Adults with persistent endogenous Cushing's syndrome should have their lipid profile monitored. Statin therapy should be considered in addition to lifestyle modifications, irrespective of the cardiovascular risk score.
In post-menopausal women, high cholesterol or triglycerides should be treated with statins rather than hormone therapy.
Evaluate and treat lipids and other cardiovascular risk factors in women who enter menopause early (before the age of 40-45 years).
Nice Summary of 'Risk-Enhancing' Endocrine Disorders
Simha told Medscape Medical News that the new guideline is "probably the first comprehensive statement addressing lipid treatment in patients with a broad range of endocrine disorders besides diabetes."
"Most of the treatment recommendations are congruent with other current guidelines such as the American College of Cardiology (ACC)/American Heart Association (AHA) [guidelines], but there is specific mention of which endocrine disorders represent enhanced cardiovascular risk," she explained.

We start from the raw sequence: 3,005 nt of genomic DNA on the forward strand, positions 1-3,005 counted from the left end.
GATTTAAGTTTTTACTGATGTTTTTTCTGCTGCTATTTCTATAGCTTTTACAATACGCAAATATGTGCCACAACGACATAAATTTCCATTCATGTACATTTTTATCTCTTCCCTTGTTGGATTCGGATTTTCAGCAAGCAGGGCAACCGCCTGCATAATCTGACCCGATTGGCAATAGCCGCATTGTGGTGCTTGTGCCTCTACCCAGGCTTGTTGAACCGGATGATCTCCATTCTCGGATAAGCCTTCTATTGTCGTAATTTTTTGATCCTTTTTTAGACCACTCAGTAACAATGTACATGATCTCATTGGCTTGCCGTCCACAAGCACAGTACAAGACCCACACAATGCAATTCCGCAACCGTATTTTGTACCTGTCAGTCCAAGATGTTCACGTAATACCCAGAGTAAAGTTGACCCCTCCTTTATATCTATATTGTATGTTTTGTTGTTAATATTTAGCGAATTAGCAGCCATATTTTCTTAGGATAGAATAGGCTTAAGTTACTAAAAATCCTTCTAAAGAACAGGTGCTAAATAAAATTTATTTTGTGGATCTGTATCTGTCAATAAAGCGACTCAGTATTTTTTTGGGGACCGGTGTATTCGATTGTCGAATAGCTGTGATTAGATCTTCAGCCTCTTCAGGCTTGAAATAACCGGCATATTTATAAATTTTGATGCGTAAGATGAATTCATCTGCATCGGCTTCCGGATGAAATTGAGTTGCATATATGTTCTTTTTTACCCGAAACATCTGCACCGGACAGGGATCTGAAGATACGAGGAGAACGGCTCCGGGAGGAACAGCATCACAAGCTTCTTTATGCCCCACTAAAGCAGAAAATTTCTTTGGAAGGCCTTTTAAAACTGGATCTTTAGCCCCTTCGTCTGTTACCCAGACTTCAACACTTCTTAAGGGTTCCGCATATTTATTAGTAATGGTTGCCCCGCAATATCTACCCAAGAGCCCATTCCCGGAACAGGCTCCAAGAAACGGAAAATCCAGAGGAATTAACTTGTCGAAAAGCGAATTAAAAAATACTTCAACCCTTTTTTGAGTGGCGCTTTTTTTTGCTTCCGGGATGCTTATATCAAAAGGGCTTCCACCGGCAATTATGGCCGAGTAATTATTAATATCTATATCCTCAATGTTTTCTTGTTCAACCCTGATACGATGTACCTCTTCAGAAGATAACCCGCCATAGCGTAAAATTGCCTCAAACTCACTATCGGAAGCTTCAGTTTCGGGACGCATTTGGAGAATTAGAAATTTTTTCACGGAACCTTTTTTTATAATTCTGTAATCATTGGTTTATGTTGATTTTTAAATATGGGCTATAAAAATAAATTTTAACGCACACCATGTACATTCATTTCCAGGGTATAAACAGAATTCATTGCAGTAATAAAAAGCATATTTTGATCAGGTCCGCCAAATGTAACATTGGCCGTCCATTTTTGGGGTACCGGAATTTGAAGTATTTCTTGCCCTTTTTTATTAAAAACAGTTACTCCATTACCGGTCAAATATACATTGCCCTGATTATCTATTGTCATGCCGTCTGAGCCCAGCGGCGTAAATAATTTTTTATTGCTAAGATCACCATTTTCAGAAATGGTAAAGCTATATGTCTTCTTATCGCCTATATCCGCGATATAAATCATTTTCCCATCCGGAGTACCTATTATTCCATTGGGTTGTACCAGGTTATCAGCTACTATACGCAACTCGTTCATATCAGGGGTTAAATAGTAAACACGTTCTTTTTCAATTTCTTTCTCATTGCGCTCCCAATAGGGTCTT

The new recommendations are notable for including "a nice summary of how different endocrine disorders affect lipid values, and also which endocrine disorders need to be considered as 'risk enhancing factors'," Simha noted.
"The use of EPA in patients with hypertriglyceridemia is novel compared to the ACC/AHA recommendation. This reflects new data which is now available," she added.
The American Association of Clinical Endocrinologists also just issued a new algorithm on lipid management and prevention of cardiovascular disease in which treatment of hypertriglyceridemia is emphasized.
In addition, the new Endocrine Society guideline "also mentions an LDL treatment threshold of 70 mg/dL, and 55 mg/dL in some patient categories, which previous guidelines have not," Simha noted.
Overall, Newman added that the goal of the guideline is to increase awareness of key issues with endocrine diseases that may not necessarily be on clinicians' radars.
"We hope that it will make a lipid panel and cardiovascular risk evaluation routine in adults with endocrine diseases and cause a greater focus on therapies to reduce heart disease and stroke," she said.
Newman, Simha, and Rosenzweig have reported no relevant financial relationships.
J Clin Endocrinol Metab. 2020;105:dgaa674Link. Full text
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Cite this: First-of-Its Kind Guideline on Lipid Monitoring in Endocrine Diseases - Medscape - Nov 02, 2020.